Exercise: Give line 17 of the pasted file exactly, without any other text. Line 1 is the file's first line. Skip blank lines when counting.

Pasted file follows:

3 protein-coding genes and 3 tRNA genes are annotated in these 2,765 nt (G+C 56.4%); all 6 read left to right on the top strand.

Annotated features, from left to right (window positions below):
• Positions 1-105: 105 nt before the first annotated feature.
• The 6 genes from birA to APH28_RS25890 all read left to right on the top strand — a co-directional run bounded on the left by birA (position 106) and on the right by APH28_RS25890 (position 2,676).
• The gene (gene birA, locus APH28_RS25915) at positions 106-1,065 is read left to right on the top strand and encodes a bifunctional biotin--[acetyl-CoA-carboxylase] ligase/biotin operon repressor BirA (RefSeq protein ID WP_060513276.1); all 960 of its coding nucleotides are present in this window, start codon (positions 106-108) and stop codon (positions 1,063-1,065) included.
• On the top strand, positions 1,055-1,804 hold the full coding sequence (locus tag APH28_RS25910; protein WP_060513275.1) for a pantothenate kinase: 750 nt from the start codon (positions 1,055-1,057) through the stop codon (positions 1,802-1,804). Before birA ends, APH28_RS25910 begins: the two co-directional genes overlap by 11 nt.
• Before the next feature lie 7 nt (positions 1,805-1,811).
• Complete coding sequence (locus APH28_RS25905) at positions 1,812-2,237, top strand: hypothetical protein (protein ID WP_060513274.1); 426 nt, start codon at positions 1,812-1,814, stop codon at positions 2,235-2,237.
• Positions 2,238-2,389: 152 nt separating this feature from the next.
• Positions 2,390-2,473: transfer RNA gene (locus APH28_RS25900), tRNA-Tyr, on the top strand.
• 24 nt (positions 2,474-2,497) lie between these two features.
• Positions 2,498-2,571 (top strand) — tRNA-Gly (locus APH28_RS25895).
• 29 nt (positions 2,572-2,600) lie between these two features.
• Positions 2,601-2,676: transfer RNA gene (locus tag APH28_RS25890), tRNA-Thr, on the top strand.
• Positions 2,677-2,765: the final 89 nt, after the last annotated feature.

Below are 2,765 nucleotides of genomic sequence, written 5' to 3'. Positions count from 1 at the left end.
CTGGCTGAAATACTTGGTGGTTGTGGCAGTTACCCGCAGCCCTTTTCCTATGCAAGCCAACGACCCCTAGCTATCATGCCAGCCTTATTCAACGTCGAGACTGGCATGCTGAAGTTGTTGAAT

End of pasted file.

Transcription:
CTGGCTGAAATACTTGGTGGTTGTGGCAGTTACCCGCAGCCCTTTTCCTATGCAAGCCAACGACCCCTAGCTATCATGCCAGCCTTATTCAACGTCGAGACTGGCATGCTGAAGTTGTTGAAT